Tuesday, September 28, 2010

"It is the same stupid old normal we've always had."

From AAP in smh.com.au September 28, 2010 - 11:41AM

Crisis on repeat: We're chimps with no memory

Fisher Investments chief executive Ken Fisher says the economic conditions facing the world today are not dissimilar to previous downturns, like that seen in the early 1990s.

"If you read the media from 1991 it sounds just like it does today," he told the Forbes CEO Conference today.

"We're chimpanzees with no memory.

"Our problems in this environment, that we think are so unique, so abnormal.

"It is the same stupid old normal we've always had."

"We keep chewing the cud. We go over the same stupid wrong pessimistic stories... ruminating on them again and again."

Mr Fisher said unlike five out of six US investors, who "believe we are going sideways or going down", he was bullish about the future.

"I believe the next 10 years will be just as good as the 1990s," he said.

"In my mind, I think the period we have ahead of us is as good as we have ever had ahead of us, at a time when people believe we have a lackluster world ahead at best."


Wednesday, September 22, 2010

Smart thinking trumps crystal ball

Good piece by Tim Blue in today's Australian:

IT is track record through time that can be most telling with fund managers.

Watch them ride out market cycles through smart thinking and investment processes robust enough to withstand the roller-coasters of financial crises.

Texas-based Dimensional Fund Advisors focuses on value and small capitalisation stocks, and deals with them in a way that eschews both index-style and traditionally active trading.

Its Australian Value Trust boasts a 10-year track record of 11.5 per cent annualised to August this year, net of fees, well ahead of the S&P/ASX 200 accumulation index of 7.3 per cent for the same period...


Tuesday, September 21, 2010

Classic YouTube

From Matthew Price's Broom Wagon at SBS Cycling Central

Before Mark Cavendish's win at Salamanca on Thursday there was Adriano Baffi, who won the same stage of the 1994 Vuelta at the considerable expense of Mercatone Uno team-mate Mario Cipollini. Despite not wearing a helmet, the future Lion King somehow escaped serious injury.

Wednesday, September 15, 2010

See the faces of the Pakistan floods: An unforgettable video

TED’s curator, Chris Anderson, was born in Pakistan, and feels an enduring tie to the country — which has recently experienced the worst floods in living memory, killing thousands and displacing tens of millions of people. Chris and his wife, Jacqueline Novogratz of the Acumen Fund, traveled the country, visiting camps and flooded cities — and gathering personal stories from this massive disaster (read them on Chris’ personal blog).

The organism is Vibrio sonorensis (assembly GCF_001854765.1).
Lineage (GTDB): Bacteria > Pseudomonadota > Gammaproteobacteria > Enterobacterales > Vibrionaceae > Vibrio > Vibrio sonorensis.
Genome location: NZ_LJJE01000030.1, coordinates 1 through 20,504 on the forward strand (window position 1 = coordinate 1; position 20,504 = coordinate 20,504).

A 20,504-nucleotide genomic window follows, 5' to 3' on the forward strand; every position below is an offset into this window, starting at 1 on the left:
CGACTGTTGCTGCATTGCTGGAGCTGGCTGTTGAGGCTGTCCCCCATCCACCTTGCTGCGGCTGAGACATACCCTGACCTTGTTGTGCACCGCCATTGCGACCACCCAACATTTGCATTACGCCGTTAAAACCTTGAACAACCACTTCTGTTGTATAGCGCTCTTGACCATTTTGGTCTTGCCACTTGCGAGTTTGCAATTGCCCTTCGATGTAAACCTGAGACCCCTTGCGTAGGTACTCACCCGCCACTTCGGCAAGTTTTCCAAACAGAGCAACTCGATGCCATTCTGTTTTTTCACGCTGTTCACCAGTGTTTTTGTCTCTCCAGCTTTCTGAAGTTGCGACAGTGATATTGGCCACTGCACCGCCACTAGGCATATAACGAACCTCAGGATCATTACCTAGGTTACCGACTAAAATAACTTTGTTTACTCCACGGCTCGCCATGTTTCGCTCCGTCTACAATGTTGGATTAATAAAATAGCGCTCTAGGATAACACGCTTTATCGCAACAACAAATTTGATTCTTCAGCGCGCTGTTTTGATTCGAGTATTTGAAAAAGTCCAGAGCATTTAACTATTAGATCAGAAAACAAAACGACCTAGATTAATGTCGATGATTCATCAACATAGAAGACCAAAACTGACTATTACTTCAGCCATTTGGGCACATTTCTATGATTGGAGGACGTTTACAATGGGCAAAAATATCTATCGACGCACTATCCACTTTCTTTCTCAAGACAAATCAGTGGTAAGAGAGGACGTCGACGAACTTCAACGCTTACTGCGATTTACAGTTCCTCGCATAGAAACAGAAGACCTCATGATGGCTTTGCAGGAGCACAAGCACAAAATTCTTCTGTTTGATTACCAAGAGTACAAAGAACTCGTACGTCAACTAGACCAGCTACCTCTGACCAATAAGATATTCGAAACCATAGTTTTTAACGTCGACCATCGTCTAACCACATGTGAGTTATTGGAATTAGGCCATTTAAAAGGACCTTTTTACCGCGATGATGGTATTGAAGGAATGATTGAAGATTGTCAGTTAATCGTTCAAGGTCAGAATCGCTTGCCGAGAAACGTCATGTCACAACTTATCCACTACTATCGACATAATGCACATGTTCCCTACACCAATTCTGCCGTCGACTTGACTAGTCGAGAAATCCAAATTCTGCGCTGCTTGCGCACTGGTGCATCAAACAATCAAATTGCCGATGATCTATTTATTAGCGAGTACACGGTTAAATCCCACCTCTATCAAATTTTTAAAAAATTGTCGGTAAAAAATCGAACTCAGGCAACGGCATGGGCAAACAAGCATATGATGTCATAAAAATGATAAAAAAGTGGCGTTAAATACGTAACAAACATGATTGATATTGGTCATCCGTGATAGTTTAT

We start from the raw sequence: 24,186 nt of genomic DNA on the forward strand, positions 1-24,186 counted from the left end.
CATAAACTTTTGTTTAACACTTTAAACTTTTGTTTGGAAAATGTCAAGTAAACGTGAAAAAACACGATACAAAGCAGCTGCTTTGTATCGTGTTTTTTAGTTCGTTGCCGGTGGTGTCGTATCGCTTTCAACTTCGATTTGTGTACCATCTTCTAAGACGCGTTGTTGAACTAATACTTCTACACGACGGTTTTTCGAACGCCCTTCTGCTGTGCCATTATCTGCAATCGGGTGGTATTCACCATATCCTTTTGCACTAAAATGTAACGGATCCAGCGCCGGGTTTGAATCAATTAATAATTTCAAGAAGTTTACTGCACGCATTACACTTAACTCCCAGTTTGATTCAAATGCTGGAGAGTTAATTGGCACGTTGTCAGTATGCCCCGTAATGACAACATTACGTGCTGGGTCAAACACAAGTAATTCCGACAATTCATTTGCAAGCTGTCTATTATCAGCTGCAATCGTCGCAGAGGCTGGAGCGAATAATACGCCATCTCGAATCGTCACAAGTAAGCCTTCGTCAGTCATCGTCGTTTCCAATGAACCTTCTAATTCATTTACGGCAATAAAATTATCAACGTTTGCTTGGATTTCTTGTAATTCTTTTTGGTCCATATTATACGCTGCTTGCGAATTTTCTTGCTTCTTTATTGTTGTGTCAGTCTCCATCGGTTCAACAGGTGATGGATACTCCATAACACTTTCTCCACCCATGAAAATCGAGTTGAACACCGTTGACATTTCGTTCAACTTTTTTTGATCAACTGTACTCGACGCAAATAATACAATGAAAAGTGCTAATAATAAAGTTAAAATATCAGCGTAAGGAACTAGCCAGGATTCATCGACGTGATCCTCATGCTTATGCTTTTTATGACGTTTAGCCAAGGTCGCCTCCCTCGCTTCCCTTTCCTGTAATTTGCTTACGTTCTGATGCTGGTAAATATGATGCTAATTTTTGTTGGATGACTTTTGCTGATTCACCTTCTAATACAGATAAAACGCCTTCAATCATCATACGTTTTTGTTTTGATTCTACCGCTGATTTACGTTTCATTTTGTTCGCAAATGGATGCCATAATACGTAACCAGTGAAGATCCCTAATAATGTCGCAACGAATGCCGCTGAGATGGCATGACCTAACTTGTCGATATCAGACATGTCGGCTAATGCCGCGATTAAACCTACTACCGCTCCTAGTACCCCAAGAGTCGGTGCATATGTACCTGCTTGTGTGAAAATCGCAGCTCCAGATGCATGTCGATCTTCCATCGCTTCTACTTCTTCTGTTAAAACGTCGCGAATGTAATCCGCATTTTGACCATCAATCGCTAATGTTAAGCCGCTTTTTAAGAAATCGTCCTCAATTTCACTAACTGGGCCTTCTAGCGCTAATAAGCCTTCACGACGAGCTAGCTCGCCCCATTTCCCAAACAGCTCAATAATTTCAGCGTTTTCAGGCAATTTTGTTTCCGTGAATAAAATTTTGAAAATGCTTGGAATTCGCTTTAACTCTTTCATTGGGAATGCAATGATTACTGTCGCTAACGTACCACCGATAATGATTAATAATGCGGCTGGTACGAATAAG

Tuesday, September 14, 2010

The Investment Answer

Excellent new book by Dan Goldie and Gordon Murray is available to buy or download for free in pdf format at:


About the Book (from www.theinvestmentanswerbook.com)

This unique book is written in clear and understandable language. Whether you are new to finance or an experienced investor, this book is essential reading. It cuts through the Wall Street hype to give you just what you need to know. You will learn to take advantage of how markets really work and how to benefit from the wisdom that Nobel Prize winners have acquired over the last 60 years. This book will change the way you think about investing.

About Daniel C. Goldie, CFA, CFP

Mr. Goldie is President of Dan Goldie Financial Services LLC, a registered investment advisory firm that helps individual investors and families manage their money and make smart financial decisions. He has been recognized by the San Francisco Business Times as one of the top 25 Bay Area independent advisors, and by Barron's as one of the top 100 independent financial advisors in the United States.

Tuesday, September 07, 2010

Should we Still be Worried? ... I Say No

I am optimistic about markets going forward. I went to a good presentation last week on sovereign debt issues and impacts on global markets.

The fact is that, so long as we assume that markets are relatively efficient, all of the issues that may give cause for alarm are already factored into prices today. When you buy a share in a company today you are buying an entitlement to a share in all of the future earnings of that company and the price that you pay is the best estimate of those future earnings, discounted back to today's value. If company earnings are likely to be lower in the future then today's price of the company's shares is lower.